• It promotes the use of pesticides, chemicals and fertilisers which affect all the people living nearby, as well as destroying the fertility of the soil, and they are made in a very energy intensive and destructive way too.
• The clearing of the rainforest not only gets rid of the most bio diverse area in the world, but also prevents the forest from acting as a carbon sink (a sink is somewhere that stores carbon, e.g. trees store carbon until they’re burnt.) and dubbed the ‘lungs of the earth’-the Amazon is a main source of oxygen.
• The soy that is then produced, feeds the inhumane business of factory farming all over the world (mainly US, Europe and China.)
• It indirectly allows people to eat more meat than is healthy for them or the planet, because Soy enables the meat to be grown so cheaply.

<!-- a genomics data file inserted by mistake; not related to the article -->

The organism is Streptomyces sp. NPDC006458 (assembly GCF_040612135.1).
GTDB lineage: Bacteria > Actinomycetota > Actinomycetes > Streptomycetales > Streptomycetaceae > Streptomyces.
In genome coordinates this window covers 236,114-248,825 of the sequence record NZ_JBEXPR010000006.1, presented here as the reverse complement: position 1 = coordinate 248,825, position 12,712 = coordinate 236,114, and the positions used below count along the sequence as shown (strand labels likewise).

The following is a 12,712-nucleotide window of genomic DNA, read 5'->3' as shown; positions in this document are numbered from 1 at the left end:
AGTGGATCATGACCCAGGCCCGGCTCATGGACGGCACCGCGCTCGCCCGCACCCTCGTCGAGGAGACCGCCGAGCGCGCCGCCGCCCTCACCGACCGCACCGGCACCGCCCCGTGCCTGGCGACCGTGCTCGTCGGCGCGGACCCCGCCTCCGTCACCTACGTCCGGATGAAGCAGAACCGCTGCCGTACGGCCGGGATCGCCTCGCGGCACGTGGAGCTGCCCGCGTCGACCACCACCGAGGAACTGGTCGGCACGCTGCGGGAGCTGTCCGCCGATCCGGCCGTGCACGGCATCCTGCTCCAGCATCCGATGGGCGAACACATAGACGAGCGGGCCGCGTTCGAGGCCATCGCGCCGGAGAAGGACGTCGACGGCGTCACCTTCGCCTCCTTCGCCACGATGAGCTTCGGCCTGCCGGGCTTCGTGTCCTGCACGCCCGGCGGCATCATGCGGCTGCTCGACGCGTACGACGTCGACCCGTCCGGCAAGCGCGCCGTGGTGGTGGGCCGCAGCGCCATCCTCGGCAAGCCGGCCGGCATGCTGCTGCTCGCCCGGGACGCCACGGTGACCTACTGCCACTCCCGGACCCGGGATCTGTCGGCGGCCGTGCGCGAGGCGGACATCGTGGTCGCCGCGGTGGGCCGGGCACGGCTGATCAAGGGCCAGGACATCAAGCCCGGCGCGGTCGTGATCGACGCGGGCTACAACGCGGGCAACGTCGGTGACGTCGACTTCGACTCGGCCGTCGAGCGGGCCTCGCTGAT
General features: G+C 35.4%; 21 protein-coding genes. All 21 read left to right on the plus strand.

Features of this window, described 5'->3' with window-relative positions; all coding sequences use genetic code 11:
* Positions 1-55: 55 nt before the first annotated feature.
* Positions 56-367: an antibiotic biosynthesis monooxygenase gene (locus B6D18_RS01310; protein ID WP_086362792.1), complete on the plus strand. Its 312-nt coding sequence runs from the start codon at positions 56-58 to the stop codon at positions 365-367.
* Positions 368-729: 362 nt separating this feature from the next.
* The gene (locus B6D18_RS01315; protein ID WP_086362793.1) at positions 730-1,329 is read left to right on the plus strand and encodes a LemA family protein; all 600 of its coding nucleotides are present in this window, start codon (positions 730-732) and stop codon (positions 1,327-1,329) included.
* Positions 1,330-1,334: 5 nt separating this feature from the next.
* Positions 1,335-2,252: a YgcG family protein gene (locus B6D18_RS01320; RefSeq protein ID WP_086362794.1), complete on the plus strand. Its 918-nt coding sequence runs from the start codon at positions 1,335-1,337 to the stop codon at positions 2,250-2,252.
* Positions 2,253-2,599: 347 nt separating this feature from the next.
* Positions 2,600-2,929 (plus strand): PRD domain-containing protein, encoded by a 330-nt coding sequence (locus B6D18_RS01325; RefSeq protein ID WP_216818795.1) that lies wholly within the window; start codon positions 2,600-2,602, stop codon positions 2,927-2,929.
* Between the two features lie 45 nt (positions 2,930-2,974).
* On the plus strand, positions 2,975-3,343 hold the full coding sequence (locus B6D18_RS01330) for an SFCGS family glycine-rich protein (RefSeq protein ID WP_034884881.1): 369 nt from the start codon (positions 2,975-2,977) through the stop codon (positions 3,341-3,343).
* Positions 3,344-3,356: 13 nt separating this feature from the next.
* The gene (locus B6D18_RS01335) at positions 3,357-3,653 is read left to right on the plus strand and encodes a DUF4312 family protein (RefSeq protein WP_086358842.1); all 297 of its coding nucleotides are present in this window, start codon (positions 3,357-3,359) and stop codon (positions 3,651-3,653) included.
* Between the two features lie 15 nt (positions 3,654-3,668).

The Soy is then shipped over to the factories where it’s needed; that might be to China, where a lot of UK’s cheap chickens come from, or to our very own factory farmed pigs and cows in the UK. This is a carbon heavy way of feeding animals on the other side of the world if ever there was one. Unfortunately the Amazon isn’t just being clear-felled for soy, it’s also being deforested for the massivecattle ranches that rear cheap meat to be exported internationally. McDonald’s was a favourite receiver of such meat, where it’s shipped across the world as frozen meat. According toBrazilian Government, 80% of the deforestation in the Amazon is for the cattle market. Recently that’s been 1 hectare deforested every 18 seconds for cattle.